How long do removable partial dentures last? -
While a removable partial denture can be a very cost-effective way to replace multiple missing teeth, before spending money for one you might want to have an idea of how long it should last. This page answers that question.
Partial denture longevity, by prosthesis type.
Clearly an appliance's type, design and materials used in fabricating it will all have an impact on how long it can be expected to last. And for this reason we have divided the information on this page into the following categories: 1) cast-metal partials, 2) acrylic partials and 3) flexible acrylic partials.
- The first half of this page explains each kind of prosthesis and outlines reasons why each type tends to fail.
- The lower half cites statistics and findings from dental literature about partial denture problem rates and expected life spans, once again organized according to prosthesis type.
Removable partial dentures -
In contrast to complete dentures, partials are dental prostheses that replace one or more missing teeth on a dental arch (upper or lower), yet at least some natural teeth remain.
There are three basic types of construction: cast metal and plastic, plastic and wire, and all-plastic. And each type has it's own expected longevity.
1) Cast partial dentures -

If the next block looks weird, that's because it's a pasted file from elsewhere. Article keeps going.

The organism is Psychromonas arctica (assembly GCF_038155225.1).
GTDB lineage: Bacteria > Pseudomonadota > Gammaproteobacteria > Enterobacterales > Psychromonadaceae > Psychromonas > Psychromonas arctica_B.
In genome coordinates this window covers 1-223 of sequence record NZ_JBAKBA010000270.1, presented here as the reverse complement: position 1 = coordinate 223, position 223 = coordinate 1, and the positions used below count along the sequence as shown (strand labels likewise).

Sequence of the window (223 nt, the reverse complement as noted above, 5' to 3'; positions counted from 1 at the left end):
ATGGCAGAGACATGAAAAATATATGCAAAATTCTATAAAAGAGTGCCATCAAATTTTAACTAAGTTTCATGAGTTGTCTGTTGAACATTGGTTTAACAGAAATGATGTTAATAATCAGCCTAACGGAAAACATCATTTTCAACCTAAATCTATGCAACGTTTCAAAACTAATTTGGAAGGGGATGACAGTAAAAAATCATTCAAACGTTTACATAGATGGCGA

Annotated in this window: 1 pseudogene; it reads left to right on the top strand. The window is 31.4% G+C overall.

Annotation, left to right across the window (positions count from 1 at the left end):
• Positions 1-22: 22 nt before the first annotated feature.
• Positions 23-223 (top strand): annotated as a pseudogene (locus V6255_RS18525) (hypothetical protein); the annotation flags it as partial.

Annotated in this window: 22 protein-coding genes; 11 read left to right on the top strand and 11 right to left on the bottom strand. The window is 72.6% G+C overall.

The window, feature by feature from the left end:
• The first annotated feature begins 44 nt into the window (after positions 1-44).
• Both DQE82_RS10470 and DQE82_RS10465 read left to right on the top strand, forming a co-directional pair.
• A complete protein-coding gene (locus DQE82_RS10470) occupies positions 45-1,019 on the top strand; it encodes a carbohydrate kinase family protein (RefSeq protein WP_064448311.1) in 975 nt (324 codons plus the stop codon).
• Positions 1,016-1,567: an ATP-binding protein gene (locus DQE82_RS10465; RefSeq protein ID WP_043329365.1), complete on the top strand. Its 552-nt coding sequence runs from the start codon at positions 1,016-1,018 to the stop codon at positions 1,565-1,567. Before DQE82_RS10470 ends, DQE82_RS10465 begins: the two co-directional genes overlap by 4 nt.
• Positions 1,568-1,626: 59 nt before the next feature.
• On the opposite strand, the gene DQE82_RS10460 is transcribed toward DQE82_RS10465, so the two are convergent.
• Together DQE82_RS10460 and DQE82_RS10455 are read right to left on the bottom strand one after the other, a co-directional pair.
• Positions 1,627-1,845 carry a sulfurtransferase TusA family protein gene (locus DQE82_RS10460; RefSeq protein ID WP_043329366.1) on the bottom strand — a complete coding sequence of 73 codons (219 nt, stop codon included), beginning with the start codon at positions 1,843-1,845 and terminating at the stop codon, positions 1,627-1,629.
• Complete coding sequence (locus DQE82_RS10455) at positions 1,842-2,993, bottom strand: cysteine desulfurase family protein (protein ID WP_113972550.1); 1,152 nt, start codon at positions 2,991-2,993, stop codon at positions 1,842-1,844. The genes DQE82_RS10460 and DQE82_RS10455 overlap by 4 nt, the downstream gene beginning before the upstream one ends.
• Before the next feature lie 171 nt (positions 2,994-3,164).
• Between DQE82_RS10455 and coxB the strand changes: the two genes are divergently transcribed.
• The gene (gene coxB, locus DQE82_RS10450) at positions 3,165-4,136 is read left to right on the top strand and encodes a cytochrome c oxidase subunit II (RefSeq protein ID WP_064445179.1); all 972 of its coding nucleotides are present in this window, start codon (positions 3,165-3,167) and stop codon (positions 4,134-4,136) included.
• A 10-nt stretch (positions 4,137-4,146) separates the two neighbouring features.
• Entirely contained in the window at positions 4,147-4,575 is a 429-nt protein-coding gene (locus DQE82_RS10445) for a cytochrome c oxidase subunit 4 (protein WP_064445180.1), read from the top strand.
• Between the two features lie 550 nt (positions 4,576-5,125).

These appliances consist of an extensive cast metal framework on which plastic simulated gum tissue and teeth are then attached.
- Aspects of the framework lie embedded within the plastic portions of the appliance so to give them strength.
- The cast framework is designed with clasps that grasp around selected natural teeth so to help anchor the appliance.
Overall, this is generally considered to be the preferred type of removable partial denture.
Factors affecting cast partial longevity.
- The durability of the plastic components of a cast partial will affect its length of service. Fortunately, repair or replacement of these plastic components (flanges, saddles or teeth) is possible and commonplace.
- The way the clasps of a cast-metal partial grasp around their natural teeth is very precise (more so than with any other type of partial). And this means that how long an appliance will last is very dependent upon how well this relationship is maintained.